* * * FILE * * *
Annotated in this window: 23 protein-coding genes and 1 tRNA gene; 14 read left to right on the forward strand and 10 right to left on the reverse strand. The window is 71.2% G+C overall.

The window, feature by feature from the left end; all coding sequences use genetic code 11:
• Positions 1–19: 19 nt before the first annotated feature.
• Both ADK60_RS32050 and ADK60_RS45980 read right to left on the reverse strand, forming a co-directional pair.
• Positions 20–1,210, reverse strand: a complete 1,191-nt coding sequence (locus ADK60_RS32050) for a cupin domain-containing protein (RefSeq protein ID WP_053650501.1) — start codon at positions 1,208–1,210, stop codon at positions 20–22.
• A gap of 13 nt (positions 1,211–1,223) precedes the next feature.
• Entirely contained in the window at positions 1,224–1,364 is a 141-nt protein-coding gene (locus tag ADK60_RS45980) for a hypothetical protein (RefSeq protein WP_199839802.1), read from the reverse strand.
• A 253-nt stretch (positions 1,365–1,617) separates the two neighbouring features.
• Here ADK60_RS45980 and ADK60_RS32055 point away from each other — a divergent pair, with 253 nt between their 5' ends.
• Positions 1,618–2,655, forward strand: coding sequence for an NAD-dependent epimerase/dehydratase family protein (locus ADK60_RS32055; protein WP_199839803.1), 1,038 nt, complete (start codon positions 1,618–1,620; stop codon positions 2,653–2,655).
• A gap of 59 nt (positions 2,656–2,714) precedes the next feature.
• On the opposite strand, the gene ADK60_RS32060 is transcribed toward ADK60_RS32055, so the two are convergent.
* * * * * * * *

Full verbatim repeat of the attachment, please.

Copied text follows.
Annotated in this window: 23 protein-coding genes and 1 tRNA gene; 14 read left to right on the forward strand and 10 right to left on the reverse strand. The window is 71.2% G+C overall.

The window, feature by feature from the left end; all coding sequences use genetic code 11:
• Positions 1–19: 19 nt before the first annotated feature.
• Both ADK60_RS32050 and ADK60_RS45980 read right to left on the reverse strand, forming a co-directional pair.
• Positions 20–1,210, reverse strand: a complete 1,191-nt coding sequence (locus ADK60_RS32050) for a cupin domain-containing protein (RefSeq protein ID WP_053650501.1) — start codon at positions 1,208–1,210, stop codon at positions 20–22.
• A gap of 13 nt (positions 1,211–1,223) precedes the next feature.
• Entirely contained in the window at positions 1,224–1,364 is a 141-nt protein-coding gene (locus tag ADK60_RS45980) for a hypothetical protein (RefSeq protein WP_199839802.1), read from the reverse strand.
• A 253-nt stretch (positions 1,365–1,617) separates the two neighbouring features.
• Here ADK60_RS45980 and ADK60_RS32055 point away from each other — a divergent pair, with 253 nt between their 5' ends.
• Positions 1,618–2,655, forward strand: coding sequence for an NAD-dependent epimerase/dehydratase family protein (locus ADK60_RS32055; protein WP_199839803.1), 1,038 nt, complete (start codon positions 1,618–1,620; stop codon positions 2,653–2,655).
• A gap of 59 nt (positions 2,656–2,714) precedes the next feature.
• On the opposite strand, the gene ADK60_RS32060 is transcribed toward ADK60_RS32055, so the two are convergent.